The more focused technical videos are great too. Ceramics primer, apical formation, structural wiring, detail wiring, repotting, etc. For a beginner these would be hard to find. We’ve got the beginner videos pinned in this category which is great. A more formal grouping within the library would be excellent. Perhaps even in order of progression. Kind of an online class of sorts.

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From my end I would add two things:

  1. Comparison always works (for me) and in the wiring videos you show the poor application vs good/ appropriate application of wire. So for me it would be good to see how beginner would approach a nursery stock material vs how would Ryan. So maybe to see two similar humble trees worked at the same time: 1 by Ryan and 1 by Josh (if he still considers himself as a beginner :wink: ).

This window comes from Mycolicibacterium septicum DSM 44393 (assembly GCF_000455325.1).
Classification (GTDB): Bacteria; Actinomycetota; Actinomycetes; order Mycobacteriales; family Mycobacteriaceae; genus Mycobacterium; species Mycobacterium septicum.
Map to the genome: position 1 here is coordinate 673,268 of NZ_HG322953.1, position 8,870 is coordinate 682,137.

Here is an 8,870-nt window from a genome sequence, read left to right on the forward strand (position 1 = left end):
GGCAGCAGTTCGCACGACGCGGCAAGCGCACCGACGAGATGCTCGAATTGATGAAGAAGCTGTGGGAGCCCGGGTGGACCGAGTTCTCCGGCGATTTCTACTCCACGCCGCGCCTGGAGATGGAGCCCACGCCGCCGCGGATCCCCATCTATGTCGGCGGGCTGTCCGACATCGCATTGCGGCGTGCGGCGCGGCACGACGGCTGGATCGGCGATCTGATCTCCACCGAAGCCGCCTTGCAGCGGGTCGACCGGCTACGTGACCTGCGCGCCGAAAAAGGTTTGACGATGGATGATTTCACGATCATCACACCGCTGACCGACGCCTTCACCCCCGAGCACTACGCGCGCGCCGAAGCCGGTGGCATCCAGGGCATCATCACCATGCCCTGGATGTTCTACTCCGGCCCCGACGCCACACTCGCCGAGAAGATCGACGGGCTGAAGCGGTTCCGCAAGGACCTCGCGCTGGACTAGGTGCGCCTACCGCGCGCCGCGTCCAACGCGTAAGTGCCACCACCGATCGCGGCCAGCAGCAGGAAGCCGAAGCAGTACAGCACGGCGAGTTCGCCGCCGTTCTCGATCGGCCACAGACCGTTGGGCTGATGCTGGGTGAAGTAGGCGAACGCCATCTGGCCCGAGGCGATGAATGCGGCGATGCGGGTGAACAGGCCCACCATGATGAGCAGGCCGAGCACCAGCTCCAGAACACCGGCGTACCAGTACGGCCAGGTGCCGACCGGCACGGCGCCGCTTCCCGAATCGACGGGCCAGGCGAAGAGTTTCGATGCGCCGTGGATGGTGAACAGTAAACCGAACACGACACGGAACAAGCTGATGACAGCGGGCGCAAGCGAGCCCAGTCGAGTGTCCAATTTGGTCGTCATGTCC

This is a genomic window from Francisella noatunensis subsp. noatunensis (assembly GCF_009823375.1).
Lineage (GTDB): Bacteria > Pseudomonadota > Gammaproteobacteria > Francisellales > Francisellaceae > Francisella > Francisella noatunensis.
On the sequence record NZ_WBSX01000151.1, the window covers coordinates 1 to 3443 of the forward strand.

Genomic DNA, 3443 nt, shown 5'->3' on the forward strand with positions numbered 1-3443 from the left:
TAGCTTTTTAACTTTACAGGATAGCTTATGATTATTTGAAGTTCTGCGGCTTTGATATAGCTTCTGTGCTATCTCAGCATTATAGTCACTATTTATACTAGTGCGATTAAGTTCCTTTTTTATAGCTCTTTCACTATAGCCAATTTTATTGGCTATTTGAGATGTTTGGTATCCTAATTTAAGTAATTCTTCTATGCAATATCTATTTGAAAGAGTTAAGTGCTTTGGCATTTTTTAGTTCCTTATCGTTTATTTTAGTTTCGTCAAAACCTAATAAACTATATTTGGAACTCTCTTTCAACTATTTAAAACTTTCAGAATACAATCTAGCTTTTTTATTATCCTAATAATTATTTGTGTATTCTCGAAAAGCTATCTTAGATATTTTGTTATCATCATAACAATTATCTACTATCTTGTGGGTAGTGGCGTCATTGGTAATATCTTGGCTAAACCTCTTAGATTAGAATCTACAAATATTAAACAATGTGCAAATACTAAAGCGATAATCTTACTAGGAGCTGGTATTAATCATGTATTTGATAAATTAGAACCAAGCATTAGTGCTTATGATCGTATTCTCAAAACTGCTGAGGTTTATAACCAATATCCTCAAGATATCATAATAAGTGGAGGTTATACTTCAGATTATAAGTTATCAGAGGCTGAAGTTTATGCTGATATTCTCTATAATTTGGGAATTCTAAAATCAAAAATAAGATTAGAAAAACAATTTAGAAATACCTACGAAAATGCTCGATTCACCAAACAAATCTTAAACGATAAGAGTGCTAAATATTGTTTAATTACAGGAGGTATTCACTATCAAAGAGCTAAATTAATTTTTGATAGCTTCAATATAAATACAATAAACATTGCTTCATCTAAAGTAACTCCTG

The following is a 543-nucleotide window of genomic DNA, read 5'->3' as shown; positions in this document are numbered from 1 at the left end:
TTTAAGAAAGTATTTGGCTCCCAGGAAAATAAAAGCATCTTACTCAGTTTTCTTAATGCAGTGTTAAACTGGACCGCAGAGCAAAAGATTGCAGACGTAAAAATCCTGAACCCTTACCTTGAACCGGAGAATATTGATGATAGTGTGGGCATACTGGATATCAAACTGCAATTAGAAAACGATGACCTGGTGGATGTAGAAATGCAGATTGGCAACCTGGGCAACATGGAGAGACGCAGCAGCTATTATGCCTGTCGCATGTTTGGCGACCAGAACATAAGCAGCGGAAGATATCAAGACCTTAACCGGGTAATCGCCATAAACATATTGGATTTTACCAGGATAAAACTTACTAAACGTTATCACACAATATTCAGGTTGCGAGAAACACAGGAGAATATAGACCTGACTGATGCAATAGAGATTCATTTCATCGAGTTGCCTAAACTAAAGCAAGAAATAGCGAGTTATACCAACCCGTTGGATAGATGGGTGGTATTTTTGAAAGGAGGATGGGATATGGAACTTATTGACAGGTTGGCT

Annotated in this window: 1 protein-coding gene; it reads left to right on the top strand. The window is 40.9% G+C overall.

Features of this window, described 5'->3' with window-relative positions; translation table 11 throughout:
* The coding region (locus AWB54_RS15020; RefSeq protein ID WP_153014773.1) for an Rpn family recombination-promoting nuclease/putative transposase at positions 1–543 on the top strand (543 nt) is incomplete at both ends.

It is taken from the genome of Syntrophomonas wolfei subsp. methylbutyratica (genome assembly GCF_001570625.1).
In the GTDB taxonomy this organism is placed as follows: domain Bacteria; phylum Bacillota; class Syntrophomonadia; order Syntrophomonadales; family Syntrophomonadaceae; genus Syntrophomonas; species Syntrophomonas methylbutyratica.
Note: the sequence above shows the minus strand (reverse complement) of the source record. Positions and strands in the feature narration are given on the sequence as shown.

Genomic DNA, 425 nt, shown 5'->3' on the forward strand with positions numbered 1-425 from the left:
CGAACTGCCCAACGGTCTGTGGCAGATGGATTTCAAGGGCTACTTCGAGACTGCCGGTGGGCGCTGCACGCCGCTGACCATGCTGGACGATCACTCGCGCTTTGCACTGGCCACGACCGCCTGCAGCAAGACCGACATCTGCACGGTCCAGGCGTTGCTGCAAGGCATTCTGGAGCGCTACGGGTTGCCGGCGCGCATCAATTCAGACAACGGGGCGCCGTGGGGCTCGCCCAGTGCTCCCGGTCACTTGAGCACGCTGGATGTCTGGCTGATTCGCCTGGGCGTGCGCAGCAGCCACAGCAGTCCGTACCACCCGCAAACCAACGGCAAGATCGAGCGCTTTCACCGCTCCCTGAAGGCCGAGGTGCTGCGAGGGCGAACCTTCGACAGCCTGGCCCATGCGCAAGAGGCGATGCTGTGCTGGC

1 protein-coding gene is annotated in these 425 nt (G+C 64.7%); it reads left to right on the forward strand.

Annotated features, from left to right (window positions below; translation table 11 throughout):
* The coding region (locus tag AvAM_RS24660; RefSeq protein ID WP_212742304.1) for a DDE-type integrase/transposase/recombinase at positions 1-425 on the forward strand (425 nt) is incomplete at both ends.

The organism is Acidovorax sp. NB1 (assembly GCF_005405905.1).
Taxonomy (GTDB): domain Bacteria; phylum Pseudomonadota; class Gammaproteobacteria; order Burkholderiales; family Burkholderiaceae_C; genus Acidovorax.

2. Nursery stock - I know that we have couple videos with that but when I started (and even now) and I was hunting (and I was hunting a lot!) for a stock - I was never close to such material (like lindens or criptomeria). So I think beginners would benefit to see how Ryan is breaking down really humble material (similar to the one Josh did) as a part of ministreams. I think this will allow people to build confidence and some initial skills to move forward.

Hope it makes sense :wink:

Cheers,
Michal/ Michael/ Mike :slight_smile:

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Two things:

  1. I would love to see more streams on the initial work on trees that are becoming bonsai for the first time, preferably nursery stock.
  2. More small trees so that we can see whatever scope of work is being taught from beginning to end across the whole tree.

It’s fun to watch Ryan work on expensive and rare trees but I learn a lot more from watching him work on humble material. I would love to see him really lean into the concept he teaches that no tree is beneath a true bonsai practitioner. Ryan’s expertise that enables him to work world-class trees also put him in a unique position to show us how to make trees that are truly remarkable from the common, ordinary nursery trees that most of us are probably working.

As a beginner, when I practice bonsai I am most often in the position of styling or potting a new tree for the first time or trying to figure out how to set an affordable piece of nursery stock ($30 - $50) off on its bonsai journey.